That was the exam.

          The judge had little option as I fulfilled the undemanding requirements of the law.

          The grounds for refusal are bankruptcy, infancy, previous disqualification or suspension and a general clause that the applicant is not "a fit and proper person".

          Today, six weeks after I set out, I am a fully licensed auctioneer. Off I go to plunder and pillage inthe property jungle among thecowboys.

          Today I can advertise as an auctioneer; I can buy and sell houses for commission; I can advise on guide prices; I can conduct auctions galore; I can gazump until the cows come home. Best of all, I can take in buckets of money from a gullible public. I am not subject to the prying inspections of the Financial Regulator, the Central Bank, any fig-leaf of an auctioneer's body - or anyone else.

          I have never bought or sold a property as an agent in my life. I have never formally studied property valuations. I am a bookkeeper's nightmare. I have never done a
          Please support Milford Hospice. Click here to donate.



            The management company issue has seen some new developments today. From the RTE website.

            @@@@SPAN style="font-size: 18pt; font-family: Arial; color: rgb(102, 51, 0);" lang="EN-US">Corporateregulator warns about property firms@@@@/SPAN>@@@@SPAN style="font-size: 7.5pt; font-family: Arial;" lang="EN-US">

            12 December 2006 12:26@@@@/SPAN>@@@@SPAN style=""><o></o>@@@@/SPAN>


            @@@@SPAN style="font-size: 10pt; font-family: Verdana;">Thousands of apartment
            owners risk losing millions on the value of their property if deficiencies in
            the operation of property management companies are not addressed, according to
            the Director Corporate Enforcement. @@@@/SPAN><o></o>

            @@@@SPAN style="font-size: 10pt; font-family: Verdana;">Launching a consultation
            paper on the governance of property companies, Paul Appleby said that so far
            this year his agency has received 19 complaints about such firms - up from 11
            last year. @@@@/SPAN><o></o>

            @@@@SPAN style="font-size: 10pt; font-family: Verdana;">However, he said he
            believed this was just the tip of the iceberg.<o></o>@@@@/SPAN>

            @@@@SPAN style="font-size: 10pt; font-family: Verdana;">RTÉ's Prime Time
            Investigates programme last night pointed out that 75 management companies are
            awaiting strike off from the Register of Companies for failing to file

            @@@@SPAN style="font-size: 10pt; font-family: Verdana;">Mr Appleby said that if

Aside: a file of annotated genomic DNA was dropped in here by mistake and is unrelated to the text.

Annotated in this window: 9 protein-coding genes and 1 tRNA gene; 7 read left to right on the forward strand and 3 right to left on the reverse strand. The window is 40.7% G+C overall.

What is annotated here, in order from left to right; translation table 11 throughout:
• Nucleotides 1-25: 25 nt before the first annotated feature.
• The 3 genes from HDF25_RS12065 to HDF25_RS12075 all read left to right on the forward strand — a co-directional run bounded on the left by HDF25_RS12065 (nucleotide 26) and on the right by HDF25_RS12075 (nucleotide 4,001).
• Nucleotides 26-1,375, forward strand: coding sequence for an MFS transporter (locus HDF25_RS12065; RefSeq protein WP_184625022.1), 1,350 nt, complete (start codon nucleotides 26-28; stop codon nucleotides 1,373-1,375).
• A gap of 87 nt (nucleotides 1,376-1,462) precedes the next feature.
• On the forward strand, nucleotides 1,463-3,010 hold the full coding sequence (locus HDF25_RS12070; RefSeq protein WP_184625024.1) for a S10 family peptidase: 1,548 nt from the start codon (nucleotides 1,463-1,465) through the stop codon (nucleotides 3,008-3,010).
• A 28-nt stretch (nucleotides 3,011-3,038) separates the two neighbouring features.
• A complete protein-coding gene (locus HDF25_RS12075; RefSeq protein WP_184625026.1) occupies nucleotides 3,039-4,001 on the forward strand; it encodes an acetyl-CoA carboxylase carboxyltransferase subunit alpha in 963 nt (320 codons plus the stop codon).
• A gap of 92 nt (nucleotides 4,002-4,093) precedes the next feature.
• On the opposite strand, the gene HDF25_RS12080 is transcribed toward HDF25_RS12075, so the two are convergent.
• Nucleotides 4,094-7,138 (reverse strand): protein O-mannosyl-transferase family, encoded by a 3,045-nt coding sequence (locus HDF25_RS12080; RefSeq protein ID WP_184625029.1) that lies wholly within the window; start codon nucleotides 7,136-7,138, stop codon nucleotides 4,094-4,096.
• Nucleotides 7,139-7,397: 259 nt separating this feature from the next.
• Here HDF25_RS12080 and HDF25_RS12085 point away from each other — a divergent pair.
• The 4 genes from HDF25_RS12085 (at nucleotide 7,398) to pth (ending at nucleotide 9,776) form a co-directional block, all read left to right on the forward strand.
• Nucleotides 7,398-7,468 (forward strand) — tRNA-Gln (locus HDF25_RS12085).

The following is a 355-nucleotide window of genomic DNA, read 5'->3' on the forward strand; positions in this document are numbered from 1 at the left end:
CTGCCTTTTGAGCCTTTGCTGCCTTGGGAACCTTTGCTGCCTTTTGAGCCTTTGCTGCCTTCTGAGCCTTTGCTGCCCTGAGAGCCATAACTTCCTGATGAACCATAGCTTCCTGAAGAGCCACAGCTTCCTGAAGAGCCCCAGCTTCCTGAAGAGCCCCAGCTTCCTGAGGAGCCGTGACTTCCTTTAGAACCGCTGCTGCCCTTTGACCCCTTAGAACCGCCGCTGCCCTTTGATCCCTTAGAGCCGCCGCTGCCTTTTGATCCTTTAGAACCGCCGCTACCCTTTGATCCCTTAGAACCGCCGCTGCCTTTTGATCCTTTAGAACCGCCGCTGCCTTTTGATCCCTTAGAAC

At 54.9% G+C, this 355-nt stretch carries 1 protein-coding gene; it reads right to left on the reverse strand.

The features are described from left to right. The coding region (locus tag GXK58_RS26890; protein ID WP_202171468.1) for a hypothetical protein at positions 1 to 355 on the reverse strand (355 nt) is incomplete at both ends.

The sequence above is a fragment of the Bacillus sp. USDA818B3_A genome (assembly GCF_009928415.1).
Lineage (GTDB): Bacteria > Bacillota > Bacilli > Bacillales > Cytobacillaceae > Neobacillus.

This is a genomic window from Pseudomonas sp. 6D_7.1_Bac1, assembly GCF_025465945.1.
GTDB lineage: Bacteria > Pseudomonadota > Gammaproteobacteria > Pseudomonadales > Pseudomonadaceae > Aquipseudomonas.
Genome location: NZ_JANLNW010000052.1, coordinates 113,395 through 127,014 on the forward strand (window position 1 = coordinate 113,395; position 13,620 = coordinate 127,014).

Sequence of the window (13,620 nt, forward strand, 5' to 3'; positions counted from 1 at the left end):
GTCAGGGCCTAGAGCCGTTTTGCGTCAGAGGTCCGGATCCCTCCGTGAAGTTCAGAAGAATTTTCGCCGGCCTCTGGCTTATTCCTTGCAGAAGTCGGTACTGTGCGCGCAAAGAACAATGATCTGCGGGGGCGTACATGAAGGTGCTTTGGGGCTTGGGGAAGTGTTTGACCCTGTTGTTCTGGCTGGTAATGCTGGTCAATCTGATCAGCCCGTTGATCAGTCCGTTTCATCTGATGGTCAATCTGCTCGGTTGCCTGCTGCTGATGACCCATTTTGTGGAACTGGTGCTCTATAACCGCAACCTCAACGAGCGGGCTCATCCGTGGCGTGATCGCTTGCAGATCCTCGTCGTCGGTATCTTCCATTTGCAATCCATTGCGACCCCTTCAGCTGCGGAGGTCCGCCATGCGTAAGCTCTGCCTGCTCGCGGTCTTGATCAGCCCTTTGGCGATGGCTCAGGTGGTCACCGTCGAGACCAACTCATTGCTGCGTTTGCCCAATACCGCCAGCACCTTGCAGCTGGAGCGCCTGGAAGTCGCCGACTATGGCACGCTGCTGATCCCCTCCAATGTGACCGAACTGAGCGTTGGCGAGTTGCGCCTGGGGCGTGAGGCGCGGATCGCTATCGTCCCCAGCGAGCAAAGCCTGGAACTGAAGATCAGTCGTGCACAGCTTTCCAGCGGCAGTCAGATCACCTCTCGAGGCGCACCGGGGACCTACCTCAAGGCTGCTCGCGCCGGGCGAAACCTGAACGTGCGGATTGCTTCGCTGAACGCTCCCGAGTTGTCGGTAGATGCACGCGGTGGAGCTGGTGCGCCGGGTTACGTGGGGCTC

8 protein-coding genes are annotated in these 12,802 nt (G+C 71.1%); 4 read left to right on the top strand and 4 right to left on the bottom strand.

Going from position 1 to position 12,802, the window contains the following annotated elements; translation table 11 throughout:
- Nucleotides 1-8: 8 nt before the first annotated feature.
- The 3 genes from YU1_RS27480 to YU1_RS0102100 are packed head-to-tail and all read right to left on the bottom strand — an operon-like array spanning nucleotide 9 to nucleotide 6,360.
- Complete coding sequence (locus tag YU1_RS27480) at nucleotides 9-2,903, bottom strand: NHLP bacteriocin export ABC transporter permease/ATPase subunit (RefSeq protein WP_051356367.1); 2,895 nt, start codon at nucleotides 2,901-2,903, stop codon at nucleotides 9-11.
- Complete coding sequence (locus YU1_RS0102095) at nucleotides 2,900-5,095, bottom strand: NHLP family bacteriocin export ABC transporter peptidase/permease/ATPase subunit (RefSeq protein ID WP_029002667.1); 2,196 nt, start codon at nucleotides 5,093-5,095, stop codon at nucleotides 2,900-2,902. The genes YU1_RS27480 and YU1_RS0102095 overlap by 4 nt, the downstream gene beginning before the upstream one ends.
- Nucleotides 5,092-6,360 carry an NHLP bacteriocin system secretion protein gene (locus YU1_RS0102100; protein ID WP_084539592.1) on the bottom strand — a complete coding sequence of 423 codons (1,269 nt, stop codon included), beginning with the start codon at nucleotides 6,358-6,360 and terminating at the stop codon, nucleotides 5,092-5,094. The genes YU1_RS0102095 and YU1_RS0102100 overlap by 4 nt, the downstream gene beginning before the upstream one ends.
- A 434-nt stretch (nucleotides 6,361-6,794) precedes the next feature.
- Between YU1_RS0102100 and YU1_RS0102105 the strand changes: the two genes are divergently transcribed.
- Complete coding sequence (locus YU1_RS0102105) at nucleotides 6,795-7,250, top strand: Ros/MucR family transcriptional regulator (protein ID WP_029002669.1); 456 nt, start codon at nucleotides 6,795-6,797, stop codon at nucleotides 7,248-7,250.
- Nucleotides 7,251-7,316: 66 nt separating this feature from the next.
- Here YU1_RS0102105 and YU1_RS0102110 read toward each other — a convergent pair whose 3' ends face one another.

properties are not adequately maintained because of disputes over management
            services they can become dilapidated and lose value.@@@@/SPAN><o></o>

            @@@@SPAN style="font-size: 10pt; font-family: Verdana;">In some instances
            disputes involving management companies had even left owners unable to sell
            their properties.@@@@/SPAN><o></o>

            @@@@SPAN style="font-size: 10pt; font-family: Verdana;">The Office of the
            Director of Corporate Enforcement is inviting submissions on the consultation
            paper by 30 March with a view to tightening up the rules on the operation of
            management companies.@@@@/SPAN><o></o>

            @@@@SPAN style="font-size: 10pt; font-family: Verdana;">Separately, the Data
            Protection Commissioner, Billy Hawkes, has been meeting with representatives of
            the mortgage industry after the programme identified questionable practices
            among estate agents and mortgage brokers.@@@@/SPAN><o></o>

            @@@@SPAN style="font-size: 10pt; font-family: Verdana;">Undercover footage showed
            some selling agents inventing ghost buyers to boost bids for properties on the

            @@@@SPAN style="font-size: 10pt; font-family: Verdana;">A Dublin-based auctioneer
            and a mortgage company were shown to illegally share financial details of
            potential buyers.@@@@/SPAN><o></o>

            @@@@SPAN style="font-size: 10pt; font-family: Verdana;">Speaking on RTÉ Radio's
            Today with Pat Kenny, Mr Hawkes said the mortgage industry representatives had
            agreed to work on a programme of information for their members.@@@@/SPAN><o></o>